Is there some neat way to do it in reverse?

You want to mount a USB thumb drive onto a file server that is rather remote.

Assuming this is difficult because the laptop with the thumb drive is sitting behind NAT, firewalls, etc. then you need to create a port-forward:

  client$ ssh -R 2222:localhost:22 server
  server$ sshfs -p 2222 localhost:/media/usb1 myusb1

(Now, is there is there a smarter way that does not involve port opening login permissions in an undesireable direction?)

Might it be reasonable to disallow loops?

sshfs localhost:/mnt /mnt

This seems to produce undesirable results. --JoshuaRodman

What would be the desirable result? An example: Windows denies CIFS-access to localhost and as a result you can not ssh-forward windows shares. --PetriSirkkala

How to mount through an intermediary ssh server, eg: localhost -> A -> B; mount B from localhost

Start by mounting the folder you need that is on "a" to a folder on "b" then mount the new folder that is on "a" to a folder on localhost.

IE: (These are NOT real commands, but a sequence of steps. A mounts B:/home/x on /mnt/Bx localhost mounts A:/mnt/Bx on ~/mydir

Alternative Solution:

1) Create a shell script to wrap the tunneling of one ssh command over another,

  $ cat >Atunnel <<EOF
  ssh -q A ssh -q "$@"
  $ chmod u+x Atunnel

N.B. make sure to put this somewhere on your path. 2) sshfs mount as normal but using this script as the ssh command.

  $ sshfs -o ssh_command='Atunnel' B: ~/mydir

Works beautifully for me. -- JadRef

Another Alternate Solution:

This solution is the easiest for me to grasp. Use ssh tunnels to tunnel an ssh connection. As a bonus, it makes multiple hops really easy.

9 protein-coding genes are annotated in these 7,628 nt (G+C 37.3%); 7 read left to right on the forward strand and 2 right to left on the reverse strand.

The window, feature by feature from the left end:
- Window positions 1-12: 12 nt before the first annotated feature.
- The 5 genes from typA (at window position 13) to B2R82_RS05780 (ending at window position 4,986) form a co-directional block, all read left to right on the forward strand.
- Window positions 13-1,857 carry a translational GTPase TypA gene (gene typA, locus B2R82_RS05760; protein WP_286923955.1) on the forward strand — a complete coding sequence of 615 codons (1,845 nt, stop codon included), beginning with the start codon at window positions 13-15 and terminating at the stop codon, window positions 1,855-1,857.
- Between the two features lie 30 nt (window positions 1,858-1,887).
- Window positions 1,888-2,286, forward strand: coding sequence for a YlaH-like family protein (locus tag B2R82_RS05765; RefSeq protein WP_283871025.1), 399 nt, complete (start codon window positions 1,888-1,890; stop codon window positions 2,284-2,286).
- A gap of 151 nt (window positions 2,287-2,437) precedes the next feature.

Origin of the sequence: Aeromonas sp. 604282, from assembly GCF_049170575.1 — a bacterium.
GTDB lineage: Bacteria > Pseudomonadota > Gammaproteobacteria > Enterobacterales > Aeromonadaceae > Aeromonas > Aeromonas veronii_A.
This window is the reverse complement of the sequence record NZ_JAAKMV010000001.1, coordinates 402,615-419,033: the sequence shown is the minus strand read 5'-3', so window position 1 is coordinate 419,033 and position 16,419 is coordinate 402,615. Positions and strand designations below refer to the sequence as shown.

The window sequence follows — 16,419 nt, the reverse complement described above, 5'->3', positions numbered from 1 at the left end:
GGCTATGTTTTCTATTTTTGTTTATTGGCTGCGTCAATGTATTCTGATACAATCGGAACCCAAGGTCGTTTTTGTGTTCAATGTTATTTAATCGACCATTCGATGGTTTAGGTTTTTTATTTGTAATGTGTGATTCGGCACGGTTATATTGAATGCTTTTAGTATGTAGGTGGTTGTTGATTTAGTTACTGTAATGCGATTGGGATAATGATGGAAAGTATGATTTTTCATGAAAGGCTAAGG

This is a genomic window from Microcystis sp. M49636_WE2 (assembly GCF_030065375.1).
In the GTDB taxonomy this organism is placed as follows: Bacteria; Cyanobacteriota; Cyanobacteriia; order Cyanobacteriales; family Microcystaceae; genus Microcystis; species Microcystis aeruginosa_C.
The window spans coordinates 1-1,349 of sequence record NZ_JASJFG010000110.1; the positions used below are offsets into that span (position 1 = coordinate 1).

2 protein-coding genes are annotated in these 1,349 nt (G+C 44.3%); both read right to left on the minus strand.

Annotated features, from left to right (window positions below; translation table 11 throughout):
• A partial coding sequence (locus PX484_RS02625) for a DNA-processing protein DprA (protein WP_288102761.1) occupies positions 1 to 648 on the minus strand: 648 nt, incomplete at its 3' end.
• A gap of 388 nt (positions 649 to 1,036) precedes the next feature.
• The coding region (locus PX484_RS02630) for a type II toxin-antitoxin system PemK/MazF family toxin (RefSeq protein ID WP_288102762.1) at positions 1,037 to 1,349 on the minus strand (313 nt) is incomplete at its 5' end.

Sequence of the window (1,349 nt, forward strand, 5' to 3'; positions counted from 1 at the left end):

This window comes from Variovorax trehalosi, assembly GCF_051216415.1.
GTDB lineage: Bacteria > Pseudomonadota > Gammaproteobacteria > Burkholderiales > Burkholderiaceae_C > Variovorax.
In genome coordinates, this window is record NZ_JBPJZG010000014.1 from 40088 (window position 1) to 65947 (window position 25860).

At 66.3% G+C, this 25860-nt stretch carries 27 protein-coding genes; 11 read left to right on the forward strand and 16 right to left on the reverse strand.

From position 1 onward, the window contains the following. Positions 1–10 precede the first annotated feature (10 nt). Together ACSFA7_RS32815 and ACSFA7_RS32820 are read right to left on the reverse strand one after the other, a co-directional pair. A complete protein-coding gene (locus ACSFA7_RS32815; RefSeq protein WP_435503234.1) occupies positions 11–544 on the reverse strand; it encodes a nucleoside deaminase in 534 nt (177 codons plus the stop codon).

First create the tunnel on port 9999 ssh machineA -L 9999:machineB:22

Now tunnel sshfs to the right spot sshfs -p 9999 username@localhost ! I seem to have successfully mounted a remote directory, but performing an `ls -l` on the directory above the mount point shows the mount point's attributes as `?----- ? ? ? ? ?`. Nothing shows up in the directory either. What am I doing wrong?

You probably specified a remote path with the tilde (~) in it. This doesn't seem to work. Instead, specify an absolute remote path:

  $ sshfs username@remote.host:/home/username/whatever my/mount

Yet Another Solution (the simpler one) using ProxyCommand

The OpenSSH ProxyCommand directive will automate the creation of a channel to communicate with the server behind the SSH gateway.

With a recent OpenSSH version (>=5.4), you can use ssh -W in your ~/.ssh/config file this way:

  host host.behind.gateway
  ProxyCommand /usr/bin/ssh -W %h:%p your.gateway.host

If -W is not available, then you can use the netcat utility this way:

  host host.behind.gateway
  ProxyCommand /usr/bin/ssh your.gateway.host nc %h %p

With your new OpenSSH configuration you cam simply run this command to mount the filesystem in the host behind de SSH gateway:

   sshfs host.behind.gateway:/tmp /mnt/tmp/

What options do i use to make playing media files (music) over sshfs more efficient?

MacFUSE doesn't seem to let me move files from one directory to another. It first asks for my local user password (i.e. the password on my Macbook Pro) and then produces the error message "The operation cannot be completed because one or more required items cannot be found. (Error code -120).

How can I get procmail to open, read and write to remote directories over sshfs?

How do I mount a filesystem read-only?

sshfs -o ro hostname: mountpoint